development priorities
Projects and work are linked with key development priorities
both within and outside of FAO including:
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FAO Strategic Objectives
FAO Regional Initiatives in Africa
Comprehensive Africa Agricultural Development Program
(CAADP): Food safety interventions generally associated with
Market Access, Food Supply and Hunger and Land and Water
Management Pillars.
Directly in support of the Codex Strategic Plan 2008-2013
Contributing to the Strategic Plan for CC-Africa
In collaboration with key institutions including WFP, WB, WHO,
OIE among others.
Joint FAO-WHO initiatives
1. FAO/WHO work on foodborne contamination and
antimicrobial resistance (AMR)
2. Pilot in Kenya with Kenya Medical Research Institute and
EAC
3. FAO/WHO work on food safety emergencies:
A) Respond to food crises (Japan)
B) Capacity building: EMPRES
4. INFOSAN
FAO’s work on risk-based food inspection,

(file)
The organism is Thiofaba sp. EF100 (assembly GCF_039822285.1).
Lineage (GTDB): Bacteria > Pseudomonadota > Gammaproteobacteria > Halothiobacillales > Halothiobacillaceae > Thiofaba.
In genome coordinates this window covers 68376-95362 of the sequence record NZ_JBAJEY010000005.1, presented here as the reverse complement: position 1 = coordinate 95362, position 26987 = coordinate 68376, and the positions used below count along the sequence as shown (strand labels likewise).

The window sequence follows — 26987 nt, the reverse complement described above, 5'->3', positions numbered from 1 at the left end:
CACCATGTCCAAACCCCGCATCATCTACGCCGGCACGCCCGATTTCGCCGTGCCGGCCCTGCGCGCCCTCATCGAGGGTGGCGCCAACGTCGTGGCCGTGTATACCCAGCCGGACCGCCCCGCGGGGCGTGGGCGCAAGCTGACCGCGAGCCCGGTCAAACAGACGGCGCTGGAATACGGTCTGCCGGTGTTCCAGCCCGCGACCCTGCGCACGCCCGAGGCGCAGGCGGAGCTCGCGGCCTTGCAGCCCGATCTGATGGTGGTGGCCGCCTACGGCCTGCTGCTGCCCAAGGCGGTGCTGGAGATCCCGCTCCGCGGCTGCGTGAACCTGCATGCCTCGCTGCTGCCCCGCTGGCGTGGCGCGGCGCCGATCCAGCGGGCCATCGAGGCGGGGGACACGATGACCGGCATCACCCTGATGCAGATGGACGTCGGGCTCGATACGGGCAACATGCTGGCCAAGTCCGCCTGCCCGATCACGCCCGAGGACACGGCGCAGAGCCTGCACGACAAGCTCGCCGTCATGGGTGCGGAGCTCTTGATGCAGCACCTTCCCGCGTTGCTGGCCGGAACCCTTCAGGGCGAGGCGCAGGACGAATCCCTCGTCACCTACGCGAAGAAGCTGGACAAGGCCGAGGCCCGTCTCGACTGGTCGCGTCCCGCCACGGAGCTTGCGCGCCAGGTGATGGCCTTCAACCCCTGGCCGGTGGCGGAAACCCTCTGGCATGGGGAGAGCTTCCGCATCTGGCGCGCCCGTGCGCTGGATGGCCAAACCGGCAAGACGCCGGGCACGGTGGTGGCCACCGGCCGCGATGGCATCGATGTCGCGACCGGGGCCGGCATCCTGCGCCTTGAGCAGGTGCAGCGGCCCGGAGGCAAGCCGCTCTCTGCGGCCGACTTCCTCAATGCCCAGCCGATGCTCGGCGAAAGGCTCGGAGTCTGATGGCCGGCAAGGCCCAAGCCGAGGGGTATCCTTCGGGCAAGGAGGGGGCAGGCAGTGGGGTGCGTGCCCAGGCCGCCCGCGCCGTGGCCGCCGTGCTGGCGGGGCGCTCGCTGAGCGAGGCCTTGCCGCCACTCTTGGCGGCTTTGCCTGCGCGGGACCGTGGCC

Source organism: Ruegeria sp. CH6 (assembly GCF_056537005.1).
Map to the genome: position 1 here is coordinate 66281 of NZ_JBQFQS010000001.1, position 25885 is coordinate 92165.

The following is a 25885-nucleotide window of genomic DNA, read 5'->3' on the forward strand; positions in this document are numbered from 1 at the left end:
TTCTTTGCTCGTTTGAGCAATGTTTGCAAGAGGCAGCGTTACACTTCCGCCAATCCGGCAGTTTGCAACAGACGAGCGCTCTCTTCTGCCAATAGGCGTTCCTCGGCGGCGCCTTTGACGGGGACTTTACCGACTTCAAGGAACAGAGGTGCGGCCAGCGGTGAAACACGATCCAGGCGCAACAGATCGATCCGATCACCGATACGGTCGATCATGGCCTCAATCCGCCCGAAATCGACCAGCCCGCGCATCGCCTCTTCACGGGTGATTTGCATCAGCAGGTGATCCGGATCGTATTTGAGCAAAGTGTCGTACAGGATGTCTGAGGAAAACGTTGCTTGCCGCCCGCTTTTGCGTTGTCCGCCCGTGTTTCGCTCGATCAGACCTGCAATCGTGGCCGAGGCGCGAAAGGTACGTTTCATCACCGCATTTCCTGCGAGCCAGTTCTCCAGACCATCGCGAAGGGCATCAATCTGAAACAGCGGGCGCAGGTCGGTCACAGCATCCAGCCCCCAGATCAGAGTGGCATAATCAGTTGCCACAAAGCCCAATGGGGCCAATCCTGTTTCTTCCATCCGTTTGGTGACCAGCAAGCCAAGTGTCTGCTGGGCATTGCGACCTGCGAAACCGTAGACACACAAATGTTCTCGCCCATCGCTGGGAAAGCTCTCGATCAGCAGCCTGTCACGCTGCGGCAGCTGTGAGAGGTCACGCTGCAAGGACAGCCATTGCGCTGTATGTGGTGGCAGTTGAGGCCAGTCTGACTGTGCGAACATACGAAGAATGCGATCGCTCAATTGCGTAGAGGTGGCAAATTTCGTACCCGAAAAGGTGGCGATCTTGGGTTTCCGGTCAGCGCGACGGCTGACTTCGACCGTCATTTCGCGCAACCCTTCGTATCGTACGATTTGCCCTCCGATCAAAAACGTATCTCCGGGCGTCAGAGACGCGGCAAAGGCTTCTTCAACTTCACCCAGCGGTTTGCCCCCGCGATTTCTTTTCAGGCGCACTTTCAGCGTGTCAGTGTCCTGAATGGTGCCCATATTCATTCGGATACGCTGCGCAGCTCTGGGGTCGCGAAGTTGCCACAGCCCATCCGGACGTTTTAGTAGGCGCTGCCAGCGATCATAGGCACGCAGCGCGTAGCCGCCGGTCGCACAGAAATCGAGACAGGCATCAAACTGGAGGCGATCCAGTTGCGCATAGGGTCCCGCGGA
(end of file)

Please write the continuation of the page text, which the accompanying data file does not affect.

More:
including control of food imports
Challenges for countries to “transition” to risk-based food
inspection systems.
“Risk-based food inspection manual” was published in 2008,
and used in training and in-country activities.
Continuous engagement with member countries has
identified specific need for additional guidance on control
and inspection of imported foods.
“Imported Food Control Manual”
• Consistent with the CCFICS texts is in its finalization stage.
• The manual aims to assist official authorities in the
assessment, review and development of national
imported food control programmes
• Aims to help bridge the gap between principles and
implementation.
• Preliminary field testing in the Pacific region, in the Near
East and in Africa ( Gabon )has been implemented.
FAO’s work on strengthening the adoption of
safe food practices by food chain operators
Achieving safe food production is reliant on the adoption of
safe food practices by those producing,
handling and preparing foods
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Farmers
Processors
Transporters
Retailers and Distributors
Food handlers in restaurants, hotels,
and the final consumer.
1) a national workshop in Tanzania to train government
officials, small industry development organizations,
research institutes, universities and private industry in the
production of tomato, maize, meat and cashew nut
2) a sub-regional workshop in Rwanda for government
officials, food processors and members of academia and
research on strengthening milk, passion fruits, rice and
maize production from Burundi, Democratic Republic of